Good question. And the answer is ... nobody but David Stern really knows, and for obvious reasons, he's not talking about that right now.
One option that's been discussed by a lot of people is simply using the same lottery odds from the 2011 draft -- an idea which seems a bit crazy to me, not to mention the half of the league that didn't have a lottery ball this past season. TrueHoop's Kevin Arnovitz examines another possibility -- one that was actually used by the NHL when they were in this same situation several years ago:
Each of the 30 teams was rewarded three lottery "balls" to start the process, but lost one for each playoff appearance over the previous three seasons and for each time it had selected No. 1 overall in the previous four entry drafts. To make things interesting, the NHL guaranteed every team at least one ball, which means that elite teams that had qualified for every Stanley Cup playoff over the past several springs still had a shot for the No. 1 pick.
And rather than stopping after the selection of the first lottery ball and slotting the remaining 29 teams in order of record/results, the NHL ordered the entire draft based on lottery selection. After Pittsburgh's ball was selected No. 1 (guaranteeing the Penguins a shot at signing Sidney Crosby), Anaheim, Carolina, Minnesota and Montreal followed -- even though none of the four was a "3-ball" team.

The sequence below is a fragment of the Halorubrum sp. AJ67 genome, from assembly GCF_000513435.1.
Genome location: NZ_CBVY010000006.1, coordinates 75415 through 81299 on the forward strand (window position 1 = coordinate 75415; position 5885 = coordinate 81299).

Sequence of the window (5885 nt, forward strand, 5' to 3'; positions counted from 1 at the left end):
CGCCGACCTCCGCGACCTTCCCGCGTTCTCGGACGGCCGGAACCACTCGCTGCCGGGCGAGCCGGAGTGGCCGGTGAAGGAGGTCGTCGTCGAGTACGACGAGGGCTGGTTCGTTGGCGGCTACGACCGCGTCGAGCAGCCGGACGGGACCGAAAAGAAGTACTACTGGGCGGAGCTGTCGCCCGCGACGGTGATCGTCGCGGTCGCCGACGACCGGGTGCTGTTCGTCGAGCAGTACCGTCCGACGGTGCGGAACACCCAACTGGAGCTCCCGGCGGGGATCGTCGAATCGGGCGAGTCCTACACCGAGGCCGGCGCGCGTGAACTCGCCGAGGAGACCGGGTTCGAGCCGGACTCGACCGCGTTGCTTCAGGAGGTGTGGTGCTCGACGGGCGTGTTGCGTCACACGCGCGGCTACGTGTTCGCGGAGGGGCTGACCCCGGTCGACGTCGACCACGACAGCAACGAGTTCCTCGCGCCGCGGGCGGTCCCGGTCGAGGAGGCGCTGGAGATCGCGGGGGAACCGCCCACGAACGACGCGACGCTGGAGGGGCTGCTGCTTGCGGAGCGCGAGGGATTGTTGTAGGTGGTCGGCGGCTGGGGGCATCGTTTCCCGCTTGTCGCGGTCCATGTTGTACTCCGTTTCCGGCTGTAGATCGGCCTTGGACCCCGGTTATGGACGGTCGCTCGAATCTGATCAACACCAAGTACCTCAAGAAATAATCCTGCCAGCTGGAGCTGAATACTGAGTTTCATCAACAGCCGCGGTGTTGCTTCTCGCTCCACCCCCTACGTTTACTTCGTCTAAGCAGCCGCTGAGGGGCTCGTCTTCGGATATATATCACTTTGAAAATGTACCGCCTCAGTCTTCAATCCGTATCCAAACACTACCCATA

If the 2011-12 NBA season were cancelled and the league opted for these criteria -- playoff appearances over the previous three seasons and No. 1 overall picks over the past four drafts -- here's how the 2012 draft lottery would be weighted:
3 balls: Golden State, Minnesota, New Jersey, Sacramento, Toronto
2 balls: Charlotte, Detroit, Houston, Indiana, Los Angeles Clippers, Memphis, Milwaukee, New York, Phoenix, Washington
1 ball: Atlanta, Boston, Chicago, Cleveland, Dallas, Denver, Los Angeles Lakers, Miami, New Orleans, Oklahoma City, Orlando, Philadelphia, Portland, San Antonio, Utah
I like it. Then again, I'm a bit of an anarchist when it comes to bucking tradition in favor of innovation. What do you think?
P.S. DBB has been stuck in the lockout doldrums the last couple of weeks, but we have some exciting news to share very soon. Stay tuned!